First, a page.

This began in part because I’ve been raising these two primarily by myself since they were 4 and 2 years old. At the end of the day I just couldn’t deal with having to go back and forth with them until 11pm. On the nights this has happened (because of course there have been some) I would love to tell you I was extremely patient and wonderful with my restless children. But I can’t, because I wasn’t, and I’m still not. Barring nightmares or the stomach flu (or something similar), if my kids want sweet and gentle momma, they better fill that need before 9pm or after 6:30am (8am on weekends).


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Legacy of Long Marriages

Nana and Papa - still talking after all these years.

Nana and Papa – still talking after all these years.

My grandparents have been married for 66 years. Nana and Papa’s marriage embodies all I want mine to be after that long.  They hold hands while walking together, they are each other’s best friend, and they still look at each other in a way that lets any outward observer know they are in love.

But, you know, being married is not always easy.

They got married when my grandmother was only 15 and had to travel to a different state to make it legal -even with her mom’s permission.  My grandfather, a WWII veteran, offered the stability that Nana lacked in her own family. They worked hard to build a home together and to provide for the children they eventually had.  Over the years, they were challenged significantly, losing two of their six children to separate tragic deaths. Yet they endured those hardships as well as illnesses and personal and professional challenges but never allowed those circumstances to drive them apart.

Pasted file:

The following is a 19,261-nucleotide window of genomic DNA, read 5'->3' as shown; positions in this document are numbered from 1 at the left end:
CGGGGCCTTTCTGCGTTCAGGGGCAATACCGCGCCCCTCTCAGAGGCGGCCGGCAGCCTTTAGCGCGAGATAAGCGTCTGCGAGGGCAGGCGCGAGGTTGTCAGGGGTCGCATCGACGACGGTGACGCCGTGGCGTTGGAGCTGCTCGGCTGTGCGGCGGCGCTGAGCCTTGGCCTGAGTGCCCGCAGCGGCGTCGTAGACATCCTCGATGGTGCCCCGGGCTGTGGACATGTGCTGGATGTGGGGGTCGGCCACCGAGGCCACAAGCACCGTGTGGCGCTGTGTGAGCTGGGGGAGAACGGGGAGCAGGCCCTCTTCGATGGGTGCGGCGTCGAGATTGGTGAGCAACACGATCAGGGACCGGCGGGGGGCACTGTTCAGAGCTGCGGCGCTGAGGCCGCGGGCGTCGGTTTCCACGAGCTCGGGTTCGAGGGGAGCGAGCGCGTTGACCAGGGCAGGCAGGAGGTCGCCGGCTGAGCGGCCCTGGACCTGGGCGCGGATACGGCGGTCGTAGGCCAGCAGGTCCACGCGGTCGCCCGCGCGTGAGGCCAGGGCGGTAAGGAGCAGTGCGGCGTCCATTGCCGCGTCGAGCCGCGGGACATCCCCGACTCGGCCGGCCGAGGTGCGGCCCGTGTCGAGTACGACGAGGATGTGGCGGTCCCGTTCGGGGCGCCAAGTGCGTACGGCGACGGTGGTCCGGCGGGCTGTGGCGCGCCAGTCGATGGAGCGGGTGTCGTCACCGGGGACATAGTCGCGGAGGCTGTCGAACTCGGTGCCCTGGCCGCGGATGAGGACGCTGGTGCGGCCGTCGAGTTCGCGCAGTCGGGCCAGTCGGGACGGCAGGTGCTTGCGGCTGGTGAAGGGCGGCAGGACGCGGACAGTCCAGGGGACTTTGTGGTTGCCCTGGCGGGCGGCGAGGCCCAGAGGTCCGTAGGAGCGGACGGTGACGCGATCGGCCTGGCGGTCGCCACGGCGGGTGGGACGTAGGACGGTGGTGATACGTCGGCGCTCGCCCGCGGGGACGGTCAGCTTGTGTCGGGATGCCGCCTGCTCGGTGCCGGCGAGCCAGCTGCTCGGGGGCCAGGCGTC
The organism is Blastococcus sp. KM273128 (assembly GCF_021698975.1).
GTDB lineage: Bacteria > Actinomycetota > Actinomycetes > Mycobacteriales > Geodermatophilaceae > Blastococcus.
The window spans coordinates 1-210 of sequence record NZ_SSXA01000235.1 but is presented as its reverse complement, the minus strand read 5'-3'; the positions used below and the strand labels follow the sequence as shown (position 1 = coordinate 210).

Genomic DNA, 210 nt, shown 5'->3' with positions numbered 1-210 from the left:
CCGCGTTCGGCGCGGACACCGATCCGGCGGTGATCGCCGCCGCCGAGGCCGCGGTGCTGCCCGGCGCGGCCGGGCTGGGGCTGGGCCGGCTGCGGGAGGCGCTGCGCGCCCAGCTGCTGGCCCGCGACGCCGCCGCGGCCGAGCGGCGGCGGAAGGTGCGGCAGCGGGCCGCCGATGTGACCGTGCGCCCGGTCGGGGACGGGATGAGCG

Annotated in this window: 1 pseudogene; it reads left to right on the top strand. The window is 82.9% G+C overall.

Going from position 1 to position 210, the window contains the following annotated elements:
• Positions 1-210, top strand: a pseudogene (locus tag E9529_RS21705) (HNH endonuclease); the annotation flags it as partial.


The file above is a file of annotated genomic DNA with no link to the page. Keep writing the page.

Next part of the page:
Their steadfast commitment is their legacy.

Somewhere along the line, I think we’ve gotten the mistaken idea that a perfect marriage never faces tough times; that if the road is rocky, maybe you weren’t meant to be together in the first place; and that the romance should always be there.

Part of the problem may be with our definition of romance.  Media sells us romance in shades of grey with vampires and werewolves or with flowers and chocolates and intimate dinners for two.


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Airline Travel With Kids